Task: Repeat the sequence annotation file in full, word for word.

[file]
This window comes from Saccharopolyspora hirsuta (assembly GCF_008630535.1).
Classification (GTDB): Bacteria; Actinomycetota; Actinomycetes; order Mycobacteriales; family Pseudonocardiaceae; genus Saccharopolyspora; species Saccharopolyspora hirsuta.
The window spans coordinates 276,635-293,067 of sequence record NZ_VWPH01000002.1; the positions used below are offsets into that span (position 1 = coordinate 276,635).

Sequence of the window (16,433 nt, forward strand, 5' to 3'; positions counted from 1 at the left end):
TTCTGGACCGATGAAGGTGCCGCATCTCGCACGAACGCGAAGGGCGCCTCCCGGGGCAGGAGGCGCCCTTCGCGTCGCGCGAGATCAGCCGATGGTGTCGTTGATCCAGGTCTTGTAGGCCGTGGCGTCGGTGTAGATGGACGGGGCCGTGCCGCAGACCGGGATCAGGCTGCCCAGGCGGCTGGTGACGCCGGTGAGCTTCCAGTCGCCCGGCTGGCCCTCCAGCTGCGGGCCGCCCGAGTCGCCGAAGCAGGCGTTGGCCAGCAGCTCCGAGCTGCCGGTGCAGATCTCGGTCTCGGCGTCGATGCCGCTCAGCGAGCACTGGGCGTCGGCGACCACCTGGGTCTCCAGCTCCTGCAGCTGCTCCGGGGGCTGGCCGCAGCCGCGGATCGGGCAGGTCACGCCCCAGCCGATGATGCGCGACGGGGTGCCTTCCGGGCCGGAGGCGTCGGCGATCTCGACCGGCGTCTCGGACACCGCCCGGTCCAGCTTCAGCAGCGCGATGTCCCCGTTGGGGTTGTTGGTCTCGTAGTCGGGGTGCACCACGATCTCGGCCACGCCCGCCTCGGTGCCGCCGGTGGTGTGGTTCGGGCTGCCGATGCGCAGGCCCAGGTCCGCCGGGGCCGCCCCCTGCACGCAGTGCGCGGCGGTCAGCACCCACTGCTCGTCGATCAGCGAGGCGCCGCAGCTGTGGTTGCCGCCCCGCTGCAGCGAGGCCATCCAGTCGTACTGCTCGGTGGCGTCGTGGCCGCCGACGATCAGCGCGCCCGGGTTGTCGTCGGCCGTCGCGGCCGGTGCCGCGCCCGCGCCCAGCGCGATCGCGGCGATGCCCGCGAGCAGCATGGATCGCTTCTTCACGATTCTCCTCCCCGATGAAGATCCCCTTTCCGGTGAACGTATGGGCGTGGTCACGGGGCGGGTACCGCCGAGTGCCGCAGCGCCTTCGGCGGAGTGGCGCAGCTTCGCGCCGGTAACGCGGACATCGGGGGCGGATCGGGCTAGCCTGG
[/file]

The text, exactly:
This window comes from Saccharopolyspora hirsuta (assembly GCF_008630535.1).
Classification (GTDB): Bacteria; Actinomycetota; Actinomycetes; order Mycobacteriales; family Pseudonocardiaceae; genus Saccharopolyspora; species Saccharopolyspora hirsuta.
The window spans coordinates 276,635-293,067 of sequence record NZ_VWPH01000002.1; the positions used below are offsets into that span (position 1 = coordinate 276,635).

Sequence of the window (16,433 nt, forward strand, 5' to 3'; positions counted from 1 at the left end):
TTCTGGACCGATGAAGGTGCCGCATCTCGCACGAACGCGAAGGGCGCCTCCCGGGGCAGGAGGCGCCCTTCGCGTCGCGCGAGATCAGCCGATGGTGTCGTTGATCCAGGTCTTGTAGGCCGTGGCGTCGGTGTAGATGGACGGGGCCGTGCCGCAGACCGGGATCAGGCTGCCCAGGCGGCTGGTGACGCCGGTGAGCTTCCAGTCGCCCGGCTGGCCCTCCAGCTGCGGGCCGCCCGAGTCGCCGAAGCAGGCGTTGGCCAGCAGCTCCGAGCTGCCGGTGCAGATCTCGGTCTCGGCGTCGATGCCGCTCAGCGAGCACTGGGCGTCGGCGACCACCTGGGTCTCCAGCTCCTGCAGCTGCTCCGGGGGCTGGCCGCAGCCGCGGATCGGGCAGGTCACGCCCCAGCCGATGATGCGCGACGGGGTGCCTTCCGGGCCGGAGGCGTCGGCGATCTCGACCGGCGTCTCGGACACCGCCCGGTCCAGCTTCAGCAGCGCGATGTCCCCGTTGGGGTTGTTGGTCTCGTAGTCGGGGTGCACCACGATCTCGGCCACGCCCGCCTCGGTGCCGCCGGTGGTGTGGTTCGGGCTGCCGATGCGCAGGCCCAGGTCCGCCGGGGCCGCCCCCTGCACGCAGTGCGCGGCGGTCAGCACCCACTGCTCGTCGATCAGCGAGGCGCCGCAGCTGTGGTTGCCGCCCCGCTGCAGCGAGGCCATCCAGTCGTACTGCTCGGTGGCGTCGTGGCCGCCGACGATCAGCGCGCCCGGGTTGTCGTCGGCCGTCGCGGCCGGTGCCGCGCCCGCGCCCAGCGCGATCGCGGCGATGCCCGCGAGCAGCATGGATCGCTTCTTCACGATTCTCCTCCCCGATGAAGATCCCCTTTCCGGTGAACGTATGGGCGTGGTCACGGGGCGGGTACCGCCGAGTGCCGCAGCGCCTTCGGCGGAGTGGCGCAGCTTCGCGCCGGTAACGCGGACATCGGGGGCGGATCGGGCTAGCCTGG